However, the community continued to struggle to maintain numbers. Because there was no elected prior, special commissions were set up in 1376 and 1381 to take charge of the priory’s affairs. In 1431, and again in 1436. There were not enough monks for to maintain regular worship, and a century later, at the dissolution of the priory, the dormitory could accommodate only five monks.

The name Bradwell Abbey is probably a 16th century convention, replacing Bradwell Priory, although the date of the change in name is not documented. By the 16th century, however, Bradwell was in a shocking state, with many semi-derelict buildings. The Priory was closed in 1524, 12 years before the dissolution of the monasterie, and the site and its scanty revenues were granted to Cardinal Wolsey to endow his new college in Oxford. Wolsey promised to find a chaplain to sing mass for the souls of the Lord of the Manor, Sir John Longville, and his ancestors in the priory church, or to have them prayed for in his new college, now Christ Church College in Oxford.

Wolsey sent his surveyor, William Brabazon, to record the assets of the Priory in 1526. Brabazon recorded the site as ‘The Manor of Bradwell’ and it is referred to as the Manor in all subsequent papers. King Henry VIII formally granted the site and its precincts to Cardinal Wolsey in 1528.

The Chapel of Saint Mary remained in use as a domestic, private chapel until at least the early 18th century. By 1798, it had become a farm building.

The Manor House was extensively remodelled in the late 17th century (Photograph: Patrick Comerford, 2022)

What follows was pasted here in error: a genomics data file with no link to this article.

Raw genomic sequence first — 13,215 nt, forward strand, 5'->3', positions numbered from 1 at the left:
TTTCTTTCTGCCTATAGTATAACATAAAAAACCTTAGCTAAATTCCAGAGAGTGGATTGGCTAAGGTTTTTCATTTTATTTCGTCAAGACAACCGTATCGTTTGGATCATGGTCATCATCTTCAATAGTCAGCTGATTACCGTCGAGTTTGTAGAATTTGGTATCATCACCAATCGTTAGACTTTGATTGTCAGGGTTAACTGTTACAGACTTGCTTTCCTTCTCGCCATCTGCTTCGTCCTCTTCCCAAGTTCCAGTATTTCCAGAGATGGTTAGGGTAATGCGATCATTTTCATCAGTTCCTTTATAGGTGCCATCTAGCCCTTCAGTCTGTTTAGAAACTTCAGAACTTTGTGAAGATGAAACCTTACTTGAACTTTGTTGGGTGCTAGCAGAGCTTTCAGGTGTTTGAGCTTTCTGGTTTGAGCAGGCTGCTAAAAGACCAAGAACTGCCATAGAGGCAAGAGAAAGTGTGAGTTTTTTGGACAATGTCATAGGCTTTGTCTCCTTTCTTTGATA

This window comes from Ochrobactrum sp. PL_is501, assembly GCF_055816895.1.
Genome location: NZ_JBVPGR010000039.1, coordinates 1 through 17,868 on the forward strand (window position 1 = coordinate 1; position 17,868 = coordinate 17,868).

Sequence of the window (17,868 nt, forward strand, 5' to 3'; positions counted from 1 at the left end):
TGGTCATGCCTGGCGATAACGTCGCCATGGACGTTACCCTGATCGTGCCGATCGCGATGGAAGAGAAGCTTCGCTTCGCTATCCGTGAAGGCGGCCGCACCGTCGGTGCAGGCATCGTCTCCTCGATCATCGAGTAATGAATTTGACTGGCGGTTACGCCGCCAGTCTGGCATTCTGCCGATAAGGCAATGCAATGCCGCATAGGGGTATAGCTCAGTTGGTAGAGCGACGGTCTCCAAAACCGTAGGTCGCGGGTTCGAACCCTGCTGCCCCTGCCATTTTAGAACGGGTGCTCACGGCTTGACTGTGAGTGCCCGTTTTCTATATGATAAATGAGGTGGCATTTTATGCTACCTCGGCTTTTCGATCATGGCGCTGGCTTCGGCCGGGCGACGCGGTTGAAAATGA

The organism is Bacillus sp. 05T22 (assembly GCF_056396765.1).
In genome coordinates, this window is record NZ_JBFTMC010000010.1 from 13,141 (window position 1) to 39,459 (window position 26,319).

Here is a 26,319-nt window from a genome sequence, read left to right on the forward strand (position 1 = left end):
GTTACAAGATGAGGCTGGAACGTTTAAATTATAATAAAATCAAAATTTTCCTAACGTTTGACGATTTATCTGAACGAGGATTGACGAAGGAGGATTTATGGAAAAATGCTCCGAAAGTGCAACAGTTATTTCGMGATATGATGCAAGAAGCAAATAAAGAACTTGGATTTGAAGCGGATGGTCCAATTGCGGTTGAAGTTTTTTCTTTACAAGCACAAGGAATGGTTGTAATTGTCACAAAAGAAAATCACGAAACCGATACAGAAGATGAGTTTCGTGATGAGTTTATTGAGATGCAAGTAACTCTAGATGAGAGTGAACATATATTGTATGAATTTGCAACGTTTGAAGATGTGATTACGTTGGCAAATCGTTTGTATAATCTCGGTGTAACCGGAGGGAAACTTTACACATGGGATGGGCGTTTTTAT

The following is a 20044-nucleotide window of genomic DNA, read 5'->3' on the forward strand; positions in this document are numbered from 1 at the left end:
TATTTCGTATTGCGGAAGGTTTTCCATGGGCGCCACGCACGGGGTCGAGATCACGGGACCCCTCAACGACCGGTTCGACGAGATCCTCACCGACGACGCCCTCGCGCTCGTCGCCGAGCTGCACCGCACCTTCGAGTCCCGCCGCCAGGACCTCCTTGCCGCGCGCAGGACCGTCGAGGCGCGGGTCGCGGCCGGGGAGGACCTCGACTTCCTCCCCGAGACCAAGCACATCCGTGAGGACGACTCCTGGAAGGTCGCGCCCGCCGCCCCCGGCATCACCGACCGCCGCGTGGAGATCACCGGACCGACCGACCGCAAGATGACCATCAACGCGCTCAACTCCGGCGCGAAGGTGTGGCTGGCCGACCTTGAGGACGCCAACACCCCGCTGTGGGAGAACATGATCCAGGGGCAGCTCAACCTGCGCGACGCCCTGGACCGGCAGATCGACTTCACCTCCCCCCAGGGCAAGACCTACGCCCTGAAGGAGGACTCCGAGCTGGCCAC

The site changed hands many times from the mid-16th century to the early 20th century, with a large number of tenants and absentee landlords.

Bradwell was the residence of the Longville family for about 100 years. Many buildings on the site were demolished in the late 16th and early 17th century, and the ashlar sold or re-used on the site. The Manor House was extensively remodelled in the late 17th century but the north wing dates from ca 1600. It was owned by the Lawrence family in 1647, and was acquired by Sir Joseph Alston in 1666. Later, it was held by the Fuller and Owen. The Bradwell Abbey estate was bought ca 1730 by Sir Charles Gunter Nicholl, whose only daughter and heir married the Earl of Dartmouth.

The manor remained largely unchanged after 1700 until the development of Milton Keynes and the industrial estate in 1973, when the site became confined to the boundary of the Priory Precinct.

Today, Bradwell Abbey is an Urban Studies Centre, providing a workspace, library and guidance for visiting international town planners and students studying Milton Keynes. It also hosts school visits to see its mediaeval buildings, the chapel, its fish ponds and its physic garden, and how they have changed over time.

Bradwell Abbey is an Urban Studies Centre with its mediaeval buildings, chapel, fish ponds and physic garden (Photograph: Patrick Comerford, 2022)

Praying at the Stations of the Cross in
Lent 2022: 5 April 2022 (Station 3)

Jesus falls for the first time … Station 3 in the Stations of the Cross in the Church of the Annunciation, Clonard, Wexford (Photograph: Patrick Comerford, 2022)

Patrick Comerford

Since Sunday, the Fifth Sunday in Lent (3 April 2022), we have been in what is often known as Passion Week.

Before today day begins, I am taking some time early this morning (5 April 2022) for prayer, reflection and reading.

During Lent this year, in this Prayer Diary on my blog each morning, I have been reflecting on the Psalms each morning. But during these two weeks of Passiontide, Passion Week and Holy Week, I am reflecting in these ways:

1, Short reflections on the Stations of the Cross, illustrated by images in the Church of the Annunciation, Clonard, Wexford, and the Church of Saint Mary and Saint Giles in Stony Stratford, Milton Keynes;

2, the Gospel reading of the day in the lectionary adapted in the Church of Ireland;